Animal owners are increasingly confronted by law enforcement. Innocent dogs are confiscated every day. Once the dog is in animal control’s possession, it is very hard to get it back. The time it takes for a complaint to be filed and fully adjudicated often takes months, if not years. More often that not, the animal is waiting in a small cell all alone and under tremendous stress.
Don’t let your dog go through this. The best defense is to prevent your dog from ever being taken by a government authority. You need to know your rights if you want to protect yourself and your pet. The laws vary slightly from one jurisdiction to another, but here are some general principals to follow:
If an animal control officer is at your door:
- DO NOT OPEN THE DOOR. No matter how much they demand, do not let them inside your home without a warrant. Animal control officers are government agents, just like the police, and can only enter in emergent situations (such as if they hear a gunshot or screams). However, they can rarely enter someone’s home without a warrant. In most cases, it is best to pretend you are not home and just not answer the door.
- DO NOT TALK TO THEM FROM AN OPEN DOOR WAY. If law enforcement approaches you while you’re outside, or if you choose to open the door, you should immediately step outside and close the door behind you when speaking to an officer. Anything in plain sight can be used against you—including your dog.
- DEMAND TO SEE THE WARRANT. If the officers claim to have a warrant, demand to see it. Take a picture of it with your phone. Keep in mind that a warrant must be signed by a judge. The warrant will likely be very narrow, meaning the police will likely have only one area of the home which they can search. Politely ask them to leave after they have searched the area specified in the warrant.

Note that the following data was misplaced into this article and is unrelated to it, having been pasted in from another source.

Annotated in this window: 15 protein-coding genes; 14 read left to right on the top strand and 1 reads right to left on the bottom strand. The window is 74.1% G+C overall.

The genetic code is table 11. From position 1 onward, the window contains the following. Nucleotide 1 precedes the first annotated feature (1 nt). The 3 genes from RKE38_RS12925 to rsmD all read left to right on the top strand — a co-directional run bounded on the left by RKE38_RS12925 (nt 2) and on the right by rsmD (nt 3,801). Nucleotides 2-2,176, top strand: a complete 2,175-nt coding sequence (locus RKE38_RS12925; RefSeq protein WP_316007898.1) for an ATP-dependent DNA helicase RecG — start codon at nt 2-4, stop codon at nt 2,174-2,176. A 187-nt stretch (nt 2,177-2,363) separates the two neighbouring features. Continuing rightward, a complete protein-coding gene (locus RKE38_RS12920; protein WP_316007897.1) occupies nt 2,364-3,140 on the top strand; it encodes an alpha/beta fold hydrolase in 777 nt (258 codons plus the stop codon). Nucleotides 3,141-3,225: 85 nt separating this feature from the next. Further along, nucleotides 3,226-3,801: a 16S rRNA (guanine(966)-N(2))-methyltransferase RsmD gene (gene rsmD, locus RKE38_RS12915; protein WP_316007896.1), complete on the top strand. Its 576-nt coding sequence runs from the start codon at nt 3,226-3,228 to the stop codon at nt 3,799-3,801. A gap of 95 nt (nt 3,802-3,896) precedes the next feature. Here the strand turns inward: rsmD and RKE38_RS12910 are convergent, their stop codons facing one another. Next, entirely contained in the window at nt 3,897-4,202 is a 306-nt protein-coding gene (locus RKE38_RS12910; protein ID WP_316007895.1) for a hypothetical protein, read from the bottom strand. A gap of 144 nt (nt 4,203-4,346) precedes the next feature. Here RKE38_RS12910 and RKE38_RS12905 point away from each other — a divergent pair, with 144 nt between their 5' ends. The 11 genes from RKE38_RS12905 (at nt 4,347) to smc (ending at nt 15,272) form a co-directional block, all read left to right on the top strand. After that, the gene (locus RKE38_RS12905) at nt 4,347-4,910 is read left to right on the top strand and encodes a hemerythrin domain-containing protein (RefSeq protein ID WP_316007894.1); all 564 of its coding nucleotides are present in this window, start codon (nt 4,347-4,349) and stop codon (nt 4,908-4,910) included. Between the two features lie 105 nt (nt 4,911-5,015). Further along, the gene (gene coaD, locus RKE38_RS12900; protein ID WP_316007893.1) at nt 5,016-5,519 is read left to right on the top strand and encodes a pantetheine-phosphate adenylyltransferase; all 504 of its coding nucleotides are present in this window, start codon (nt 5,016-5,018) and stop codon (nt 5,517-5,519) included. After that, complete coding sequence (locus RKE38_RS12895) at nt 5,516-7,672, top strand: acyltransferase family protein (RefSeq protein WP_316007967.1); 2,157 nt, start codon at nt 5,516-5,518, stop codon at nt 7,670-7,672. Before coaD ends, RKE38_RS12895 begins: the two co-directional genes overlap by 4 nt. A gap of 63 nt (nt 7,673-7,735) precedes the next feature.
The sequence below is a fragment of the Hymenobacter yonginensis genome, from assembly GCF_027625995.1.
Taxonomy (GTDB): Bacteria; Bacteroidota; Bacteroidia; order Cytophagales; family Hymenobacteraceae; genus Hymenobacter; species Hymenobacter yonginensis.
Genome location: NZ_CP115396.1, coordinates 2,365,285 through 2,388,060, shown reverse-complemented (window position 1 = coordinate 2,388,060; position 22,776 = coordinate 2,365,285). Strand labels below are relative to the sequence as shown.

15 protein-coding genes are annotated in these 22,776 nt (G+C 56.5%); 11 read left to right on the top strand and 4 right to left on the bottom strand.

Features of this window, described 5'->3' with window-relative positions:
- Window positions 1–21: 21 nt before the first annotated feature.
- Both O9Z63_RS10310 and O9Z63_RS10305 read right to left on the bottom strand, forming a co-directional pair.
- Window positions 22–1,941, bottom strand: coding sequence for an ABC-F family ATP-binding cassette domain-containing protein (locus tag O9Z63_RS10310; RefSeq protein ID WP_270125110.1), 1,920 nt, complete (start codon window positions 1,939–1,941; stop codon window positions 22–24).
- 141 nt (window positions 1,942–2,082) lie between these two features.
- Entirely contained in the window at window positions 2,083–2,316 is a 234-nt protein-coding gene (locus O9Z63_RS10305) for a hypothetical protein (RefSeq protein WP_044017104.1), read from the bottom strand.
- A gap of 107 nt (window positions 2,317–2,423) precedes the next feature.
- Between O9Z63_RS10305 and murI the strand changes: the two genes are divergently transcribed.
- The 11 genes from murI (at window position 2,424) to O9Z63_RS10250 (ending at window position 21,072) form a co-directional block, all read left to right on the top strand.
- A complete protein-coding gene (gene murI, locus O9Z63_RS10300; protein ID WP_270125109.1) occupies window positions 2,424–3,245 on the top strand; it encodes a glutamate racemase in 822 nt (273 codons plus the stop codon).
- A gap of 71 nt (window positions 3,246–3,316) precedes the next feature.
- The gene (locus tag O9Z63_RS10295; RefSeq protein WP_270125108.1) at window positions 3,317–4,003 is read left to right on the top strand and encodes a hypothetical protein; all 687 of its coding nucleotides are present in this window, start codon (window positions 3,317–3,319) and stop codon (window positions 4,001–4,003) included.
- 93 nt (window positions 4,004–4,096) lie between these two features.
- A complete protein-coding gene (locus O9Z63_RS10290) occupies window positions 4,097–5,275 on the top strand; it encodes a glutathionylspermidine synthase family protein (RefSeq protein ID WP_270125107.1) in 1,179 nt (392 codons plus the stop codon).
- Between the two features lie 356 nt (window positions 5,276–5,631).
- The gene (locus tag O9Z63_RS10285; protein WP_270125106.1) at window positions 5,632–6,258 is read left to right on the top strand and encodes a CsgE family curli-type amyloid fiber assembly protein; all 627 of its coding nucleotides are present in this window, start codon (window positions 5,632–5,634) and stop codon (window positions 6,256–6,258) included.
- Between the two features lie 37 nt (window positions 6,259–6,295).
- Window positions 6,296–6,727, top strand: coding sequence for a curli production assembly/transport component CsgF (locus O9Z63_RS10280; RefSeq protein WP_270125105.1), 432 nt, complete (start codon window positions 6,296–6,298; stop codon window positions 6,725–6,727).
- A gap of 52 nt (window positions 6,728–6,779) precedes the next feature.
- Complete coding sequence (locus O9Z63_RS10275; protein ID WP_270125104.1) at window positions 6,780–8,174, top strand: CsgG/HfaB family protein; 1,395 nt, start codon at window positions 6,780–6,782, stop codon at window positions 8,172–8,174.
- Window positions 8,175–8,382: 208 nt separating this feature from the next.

When being questioned by the police:
- Get the name and badge number of every officer involved;
- Do not answer any questions beyond identifying yourself to the officer. Do not even admit to owning a dog. Do not lie, but just remain silent.
- Tell them you want to talk to a lawyer before answering any questions beyond general identifying information, such as your name, address, and driver’s license information;
- Be polite but firm. Do not argue, threaten, or attempt to intimidate a law enforcement officer or animal control;
- Keep your hands in plain sight; and
- Resist the urge to give an explanation. Do not try to explain yourself or the situation. No matter how innocent you are, do not say anything. Innocent people are arrested every day.
RECORD EVERYTHING. Everyone has a mobile phone these days, take it out and record the entire interaction. Generally, there are no laws which prevent you from recording what law enforcement is doing or saying. Save the record it. Email it to yourself or a friend so you will have a copy if your phone is “accidentally damaged” or “lost.”
*The content in this article does not create an attorney-client relationship and is for informational purposes only.